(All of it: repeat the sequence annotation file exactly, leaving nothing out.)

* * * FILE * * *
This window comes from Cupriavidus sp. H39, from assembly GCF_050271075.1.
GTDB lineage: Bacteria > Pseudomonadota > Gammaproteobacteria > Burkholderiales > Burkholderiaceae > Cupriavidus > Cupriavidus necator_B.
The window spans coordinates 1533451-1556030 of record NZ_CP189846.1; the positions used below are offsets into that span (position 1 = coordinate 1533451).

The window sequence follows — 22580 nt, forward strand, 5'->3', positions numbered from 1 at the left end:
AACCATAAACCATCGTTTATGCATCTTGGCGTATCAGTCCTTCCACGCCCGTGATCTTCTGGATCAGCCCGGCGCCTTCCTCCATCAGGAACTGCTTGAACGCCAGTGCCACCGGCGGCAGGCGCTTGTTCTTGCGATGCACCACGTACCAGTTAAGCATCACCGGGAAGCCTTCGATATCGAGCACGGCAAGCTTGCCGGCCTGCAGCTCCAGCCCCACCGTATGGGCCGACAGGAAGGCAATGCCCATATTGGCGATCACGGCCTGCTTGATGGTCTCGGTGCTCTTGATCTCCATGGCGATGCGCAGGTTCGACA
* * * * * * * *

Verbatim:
This window comes from Cupriavidus sp. H39, from assembly GCF_050271075.1.
GTDB lineage: Bacteria > Pseudomonadota > Gammaproteobacteria > Burkholderiales > Burkholderiaceae > Cupriavidus > Cupriavidus necator_B.
The window spans coordinates 1533451-1556030 of record NZ_CP189846.1; the positions used below are offsets into that span (position 1 = coordinate 1533451).

The window sequence follows — 22580 nt, forward strand, 5'->3', positions numbered from 1 at the left end:
AACCATAAACCATCGTTTATGCATCTTGGCGTATCAGTCCTTCCACGCCCGTGATCTTCTGGATCAGCCCGGCGCCTTCCTCCATCAGGAACTGCTTGAACGCCAGTGCCACCGGCGGCAGGCGCTTGTTCTTGCGATGCACCACGTACCAGTTAAGCATCACCGGGAAGCCTTCGATATCGAGCACGGCAAGCTTGCCGGCCTGCAGCTCCAGCCCCACCGTATGGGCCGACAGGAAGGCAATGCCCATATTGGCGATCACGGCCTGCTTGATGGTCTCGGTGCTCTTGATCTCCATGGCGATGCGCAGGTTCGACA